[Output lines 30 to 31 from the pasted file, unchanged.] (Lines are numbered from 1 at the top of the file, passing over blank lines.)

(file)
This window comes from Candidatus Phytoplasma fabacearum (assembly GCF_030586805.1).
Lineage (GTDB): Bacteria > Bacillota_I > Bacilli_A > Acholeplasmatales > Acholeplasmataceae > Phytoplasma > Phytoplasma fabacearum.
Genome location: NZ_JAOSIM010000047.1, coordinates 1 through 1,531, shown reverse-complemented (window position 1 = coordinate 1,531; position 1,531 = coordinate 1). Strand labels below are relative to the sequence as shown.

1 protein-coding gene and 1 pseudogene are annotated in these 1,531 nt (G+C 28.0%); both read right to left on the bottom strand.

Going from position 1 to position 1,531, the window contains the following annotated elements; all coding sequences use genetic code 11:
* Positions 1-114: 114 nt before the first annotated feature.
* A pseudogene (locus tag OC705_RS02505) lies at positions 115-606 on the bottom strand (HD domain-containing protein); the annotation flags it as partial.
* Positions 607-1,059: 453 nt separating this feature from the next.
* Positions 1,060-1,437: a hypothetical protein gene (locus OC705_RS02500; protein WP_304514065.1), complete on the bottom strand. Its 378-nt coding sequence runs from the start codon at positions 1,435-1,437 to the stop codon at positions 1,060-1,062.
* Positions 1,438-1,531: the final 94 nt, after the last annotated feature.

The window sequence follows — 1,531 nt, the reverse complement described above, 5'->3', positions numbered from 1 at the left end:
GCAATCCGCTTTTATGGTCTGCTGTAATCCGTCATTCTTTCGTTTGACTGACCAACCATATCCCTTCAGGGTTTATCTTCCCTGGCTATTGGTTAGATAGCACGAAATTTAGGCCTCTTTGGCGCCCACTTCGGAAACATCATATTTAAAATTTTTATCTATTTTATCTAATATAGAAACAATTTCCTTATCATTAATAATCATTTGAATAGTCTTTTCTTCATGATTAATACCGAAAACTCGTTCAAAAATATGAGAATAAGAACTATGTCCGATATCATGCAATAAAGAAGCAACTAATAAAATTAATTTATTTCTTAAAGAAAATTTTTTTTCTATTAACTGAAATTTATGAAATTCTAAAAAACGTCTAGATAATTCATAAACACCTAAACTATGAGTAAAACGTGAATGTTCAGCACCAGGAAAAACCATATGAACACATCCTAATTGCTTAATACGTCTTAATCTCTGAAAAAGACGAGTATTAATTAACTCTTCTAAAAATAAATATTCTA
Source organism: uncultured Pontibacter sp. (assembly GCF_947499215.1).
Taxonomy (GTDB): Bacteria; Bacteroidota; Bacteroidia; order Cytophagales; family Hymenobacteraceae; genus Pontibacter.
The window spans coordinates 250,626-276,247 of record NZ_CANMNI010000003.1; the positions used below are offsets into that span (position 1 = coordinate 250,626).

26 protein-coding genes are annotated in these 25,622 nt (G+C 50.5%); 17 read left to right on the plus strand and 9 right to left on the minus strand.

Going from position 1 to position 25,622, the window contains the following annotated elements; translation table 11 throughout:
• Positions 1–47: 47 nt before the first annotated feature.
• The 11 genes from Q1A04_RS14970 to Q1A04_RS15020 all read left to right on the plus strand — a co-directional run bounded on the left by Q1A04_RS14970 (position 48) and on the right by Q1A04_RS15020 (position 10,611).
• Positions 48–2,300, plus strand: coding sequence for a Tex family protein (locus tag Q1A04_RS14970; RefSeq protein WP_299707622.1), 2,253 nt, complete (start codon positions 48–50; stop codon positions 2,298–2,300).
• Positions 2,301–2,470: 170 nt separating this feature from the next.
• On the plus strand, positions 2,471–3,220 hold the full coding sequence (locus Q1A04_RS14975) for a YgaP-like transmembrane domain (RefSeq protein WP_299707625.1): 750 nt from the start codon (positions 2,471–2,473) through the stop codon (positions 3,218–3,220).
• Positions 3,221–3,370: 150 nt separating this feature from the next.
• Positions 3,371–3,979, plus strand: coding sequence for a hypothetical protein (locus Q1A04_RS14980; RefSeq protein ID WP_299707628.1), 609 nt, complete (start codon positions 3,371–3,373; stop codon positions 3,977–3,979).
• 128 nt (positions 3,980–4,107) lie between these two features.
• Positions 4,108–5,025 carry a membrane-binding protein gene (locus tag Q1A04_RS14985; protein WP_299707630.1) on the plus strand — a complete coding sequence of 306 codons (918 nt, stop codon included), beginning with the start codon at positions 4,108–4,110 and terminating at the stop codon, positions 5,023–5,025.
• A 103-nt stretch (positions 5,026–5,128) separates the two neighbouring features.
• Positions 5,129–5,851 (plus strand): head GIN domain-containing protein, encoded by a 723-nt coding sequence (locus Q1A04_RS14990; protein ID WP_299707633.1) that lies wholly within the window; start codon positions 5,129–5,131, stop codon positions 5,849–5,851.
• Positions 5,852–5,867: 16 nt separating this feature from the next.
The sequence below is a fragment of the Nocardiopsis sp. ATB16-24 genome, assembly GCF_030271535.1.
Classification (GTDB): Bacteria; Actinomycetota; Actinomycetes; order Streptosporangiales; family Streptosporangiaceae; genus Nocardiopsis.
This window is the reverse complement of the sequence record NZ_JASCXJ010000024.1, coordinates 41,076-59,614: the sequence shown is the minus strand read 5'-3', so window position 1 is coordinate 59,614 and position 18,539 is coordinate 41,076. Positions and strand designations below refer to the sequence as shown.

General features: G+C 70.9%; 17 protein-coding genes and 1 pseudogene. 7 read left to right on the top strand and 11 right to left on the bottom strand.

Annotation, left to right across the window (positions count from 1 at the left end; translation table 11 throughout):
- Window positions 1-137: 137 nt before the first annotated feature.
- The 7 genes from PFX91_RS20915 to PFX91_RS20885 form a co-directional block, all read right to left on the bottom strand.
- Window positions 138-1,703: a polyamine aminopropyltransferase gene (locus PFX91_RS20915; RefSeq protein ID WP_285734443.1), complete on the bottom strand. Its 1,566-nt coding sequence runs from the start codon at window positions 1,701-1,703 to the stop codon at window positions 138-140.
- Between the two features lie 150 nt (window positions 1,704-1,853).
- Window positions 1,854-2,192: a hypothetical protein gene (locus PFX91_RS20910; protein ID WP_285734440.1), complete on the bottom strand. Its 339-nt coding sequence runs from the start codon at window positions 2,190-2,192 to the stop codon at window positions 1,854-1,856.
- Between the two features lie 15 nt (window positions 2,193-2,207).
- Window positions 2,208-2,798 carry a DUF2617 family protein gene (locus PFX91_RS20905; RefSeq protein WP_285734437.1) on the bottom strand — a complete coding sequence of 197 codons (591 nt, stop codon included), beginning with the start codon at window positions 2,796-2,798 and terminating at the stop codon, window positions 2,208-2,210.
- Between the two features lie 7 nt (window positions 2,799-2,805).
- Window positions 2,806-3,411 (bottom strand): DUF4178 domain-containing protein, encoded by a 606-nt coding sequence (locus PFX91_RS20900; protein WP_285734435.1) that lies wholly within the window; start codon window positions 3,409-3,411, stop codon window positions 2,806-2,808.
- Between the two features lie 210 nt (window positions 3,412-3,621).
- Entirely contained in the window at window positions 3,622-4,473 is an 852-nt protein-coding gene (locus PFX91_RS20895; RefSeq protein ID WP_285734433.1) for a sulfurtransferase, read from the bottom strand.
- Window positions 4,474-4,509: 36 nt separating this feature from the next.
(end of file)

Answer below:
The sequence below is a fragment of the Nocardiopsis sp. ATB16-24 genome, assembly GCF_030271535.1.
Classification (GTDB): Bacteria; Actinomycetota; Actinomycetes; order Streptosporangiales; family Streptosporangiaceae; genus Nocardiopsis.